Figures showing almost half of Radio Rentals’ $197 million revenue comes directly from Centrelink payments have led Good Shepherd Microfinance to call for a new “responsible referral framework” to be introduced into the consumer lease industry.
The proposal would see consumer lease providers, such as Radio Rentals, refer people on low incomes to no interest loans, rather than sign them up to contracts which see them pay around three times the standard retail price for essential items such as fridges, televisions, computers and washing machines.
Good Shepherd Microfinance CEO, Adam Mooney, said people on low incomes simply can’t afford to be paying three times market value for household goods.
“Goods rental companies usually advertise a weekly repayment rate which may seem affordable, but what they don’t tell you is that by the time the contract ends you’ll have paid about 300 per cent more than someone who bought the product outright,” he said.
“In dollar terms a consumer lease will see you pay around $1800 for a $650 fridge and will take three years to repay. It’s a stark contrast to our No Interest Loan Scheme, under which a $650 fridge costs just that – $650.”
Mr Mooney said Good Shepherd Microfinance had a strong track record of working with big business to help them understand the financial barriers for people on low incomes, and that he was willing to help the industry develop a framework which would see them refer eligible customers to the No Interest Loan Scheme (NILS).
“We know consumer lease providers need to make a dollar and we’re not looking to put them out of business. What we want to do is help them identify customers who meet the eligibility criteria for one of our no interest or low interest loans and facilitate a referral to our national provider network,” said Mr Mooney.
“Currently we’re seeing consumer lease providers targeting those on low incomes, and advertising to people on parenting payments, family tax benefits, disability support pension and widows allowances.
“This reliance on people on low incomes is unsustainable. It makes it hard for customers to afford day-to-day living expenses, and almost impossible for them to save for things that improve financial mobility such as training to enter the workforce or a car to get to work – in that way it’s bad for the nation.”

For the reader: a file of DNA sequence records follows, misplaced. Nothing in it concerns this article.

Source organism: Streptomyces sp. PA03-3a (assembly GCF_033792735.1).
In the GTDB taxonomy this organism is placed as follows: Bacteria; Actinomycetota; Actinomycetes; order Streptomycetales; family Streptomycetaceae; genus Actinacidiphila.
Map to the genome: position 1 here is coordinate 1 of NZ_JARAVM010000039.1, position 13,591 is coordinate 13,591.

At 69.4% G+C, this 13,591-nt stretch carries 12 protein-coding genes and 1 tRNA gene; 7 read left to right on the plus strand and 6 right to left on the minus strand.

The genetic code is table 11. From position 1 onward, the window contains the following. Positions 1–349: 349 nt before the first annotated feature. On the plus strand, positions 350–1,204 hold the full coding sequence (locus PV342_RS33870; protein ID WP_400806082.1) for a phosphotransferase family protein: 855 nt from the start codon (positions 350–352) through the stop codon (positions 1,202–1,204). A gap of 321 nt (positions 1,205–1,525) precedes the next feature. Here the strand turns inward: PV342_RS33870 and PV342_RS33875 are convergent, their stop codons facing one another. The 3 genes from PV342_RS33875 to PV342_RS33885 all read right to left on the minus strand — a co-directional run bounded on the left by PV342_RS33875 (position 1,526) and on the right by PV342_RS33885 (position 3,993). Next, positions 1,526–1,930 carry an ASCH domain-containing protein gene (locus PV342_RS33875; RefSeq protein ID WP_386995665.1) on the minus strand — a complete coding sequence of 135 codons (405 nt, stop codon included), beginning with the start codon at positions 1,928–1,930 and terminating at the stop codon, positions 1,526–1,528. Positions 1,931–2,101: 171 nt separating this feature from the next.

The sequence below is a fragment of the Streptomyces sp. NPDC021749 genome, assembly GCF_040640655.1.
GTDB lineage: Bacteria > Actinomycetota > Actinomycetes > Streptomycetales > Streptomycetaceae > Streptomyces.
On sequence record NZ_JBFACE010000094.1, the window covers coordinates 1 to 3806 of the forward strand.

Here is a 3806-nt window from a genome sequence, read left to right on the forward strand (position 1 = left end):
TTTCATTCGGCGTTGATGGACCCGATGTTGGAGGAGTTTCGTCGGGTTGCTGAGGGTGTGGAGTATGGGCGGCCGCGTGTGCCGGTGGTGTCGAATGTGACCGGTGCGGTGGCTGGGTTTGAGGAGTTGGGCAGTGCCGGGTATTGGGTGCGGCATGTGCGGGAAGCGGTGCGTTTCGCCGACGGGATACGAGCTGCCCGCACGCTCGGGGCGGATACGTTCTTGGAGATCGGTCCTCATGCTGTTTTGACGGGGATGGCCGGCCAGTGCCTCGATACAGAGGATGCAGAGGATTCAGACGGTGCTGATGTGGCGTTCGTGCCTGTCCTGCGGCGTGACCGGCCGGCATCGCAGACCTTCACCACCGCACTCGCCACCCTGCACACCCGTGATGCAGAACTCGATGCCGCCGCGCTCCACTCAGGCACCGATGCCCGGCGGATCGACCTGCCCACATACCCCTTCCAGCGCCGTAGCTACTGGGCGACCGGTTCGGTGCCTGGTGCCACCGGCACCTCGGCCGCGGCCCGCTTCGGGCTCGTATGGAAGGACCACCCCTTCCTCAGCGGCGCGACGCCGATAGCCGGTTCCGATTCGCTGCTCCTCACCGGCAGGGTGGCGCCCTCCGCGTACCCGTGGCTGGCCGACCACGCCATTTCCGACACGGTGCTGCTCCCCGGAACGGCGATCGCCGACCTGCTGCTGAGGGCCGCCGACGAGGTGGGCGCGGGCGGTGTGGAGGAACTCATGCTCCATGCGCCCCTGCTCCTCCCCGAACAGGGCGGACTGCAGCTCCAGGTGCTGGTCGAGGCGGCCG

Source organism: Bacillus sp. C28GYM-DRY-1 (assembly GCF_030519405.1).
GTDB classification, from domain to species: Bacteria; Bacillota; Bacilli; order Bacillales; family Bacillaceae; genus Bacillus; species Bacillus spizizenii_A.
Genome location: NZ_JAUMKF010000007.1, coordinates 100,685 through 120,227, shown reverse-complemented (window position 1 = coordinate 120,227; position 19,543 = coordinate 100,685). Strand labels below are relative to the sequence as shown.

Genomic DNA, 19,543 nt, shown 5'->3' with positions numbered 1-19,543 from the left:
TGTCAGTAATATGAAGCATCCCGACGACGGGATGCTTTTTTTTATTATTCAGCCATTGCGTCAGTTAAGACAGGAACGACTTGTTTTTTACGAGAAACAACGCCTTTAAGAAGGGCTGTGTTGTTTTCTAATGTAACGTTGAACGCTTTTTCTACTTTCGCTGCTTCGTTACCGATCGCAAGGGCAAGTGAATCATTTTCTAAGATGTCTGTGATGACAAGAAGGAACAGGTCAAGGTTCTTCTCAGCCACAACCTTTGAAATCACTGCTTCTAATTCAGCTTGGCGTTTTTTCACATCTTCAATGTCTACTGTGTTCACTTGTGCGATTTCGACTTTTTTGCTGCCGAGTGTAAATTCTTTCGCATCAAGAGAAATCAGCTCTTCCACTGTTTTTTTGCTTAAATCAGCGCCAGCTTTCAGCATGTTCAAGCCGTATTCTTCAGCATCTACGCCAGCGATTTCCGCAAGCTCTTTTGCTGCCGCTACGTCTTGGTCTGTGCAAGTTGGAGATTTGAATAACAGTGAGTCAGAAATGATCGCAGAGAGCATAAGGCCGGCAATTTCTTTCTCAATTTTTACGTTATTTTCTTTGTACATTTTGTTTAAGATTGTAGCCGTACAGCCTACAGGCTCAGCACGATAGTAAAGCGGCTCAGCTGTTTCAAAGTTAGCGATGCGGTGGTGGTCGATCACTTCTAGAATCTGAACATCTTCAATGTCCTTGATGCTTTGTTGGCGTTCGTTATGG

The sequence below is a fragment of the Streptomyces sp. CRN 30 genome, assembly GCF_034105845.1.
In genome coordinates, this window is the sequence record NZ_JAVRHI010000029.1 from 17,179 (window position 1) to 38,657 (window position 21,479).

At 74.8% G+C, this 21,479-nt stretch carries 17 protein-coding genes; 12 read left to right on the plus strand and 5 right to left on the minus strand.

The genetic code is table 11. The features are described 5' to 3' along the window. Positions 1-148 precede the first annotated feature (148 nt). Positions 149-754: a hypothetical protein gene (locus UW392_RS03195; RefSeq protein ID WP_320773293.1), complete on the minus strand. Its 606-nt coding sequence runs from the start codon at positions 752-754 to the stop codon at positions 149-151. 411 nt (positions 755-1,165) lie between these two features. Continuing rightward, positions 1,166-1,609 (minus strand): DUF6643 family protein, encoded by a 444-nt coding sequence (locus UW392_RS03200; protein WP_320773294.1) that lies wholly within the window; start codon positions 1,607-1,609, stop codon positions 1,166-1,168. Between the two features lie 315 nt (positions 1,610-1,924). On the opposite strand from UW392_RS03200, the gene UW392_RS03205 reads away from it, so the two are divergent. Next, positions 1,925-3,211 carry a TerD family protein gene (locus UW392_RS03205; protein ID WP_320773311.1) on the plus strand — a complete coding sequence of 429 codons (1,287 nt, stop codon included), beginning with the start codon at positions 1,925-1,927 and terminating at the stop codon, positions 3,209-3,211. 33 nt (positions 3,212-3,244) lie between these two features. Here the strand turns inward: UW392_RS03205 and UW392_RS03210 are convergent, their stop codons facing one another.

“We’ve seen responsible lending frameworks introduced in other sectors and we think it would be in everyone’s best interest for consumer lease providers to get on the front foot and implement some safeguards to protect people on low incomes,” said Mr Mooney.
Good Shepherd Microfinance would also like to see:
- CentrePay deductions prohibited for essential items that can be purchased through NILS;
- Legislative change to the Credit Act to bring consumer leases with a buy option to be subject to the same regulations and pricing caps as small amount credit contract; and
- Increased investment in inclusive finance as called for by the Murray Financial System Inquiry.
Good Shepherd Microfinance offers no interest loans with no fees to people on low incomes, through 669 community provider locations across Australia. The No Interest Loan Scheme (NILS) loans range from $300 to $1,200 for essential goods and services. In addition, Good Shepherd Microfinance offers a low interest loan called StepUP through its partnership with the National Australia Bank. People can borrow between $800-$3,000 at 5.99% per annum with up to three years to pay it back. More information at goodloans.org.au or phone 13 64 57.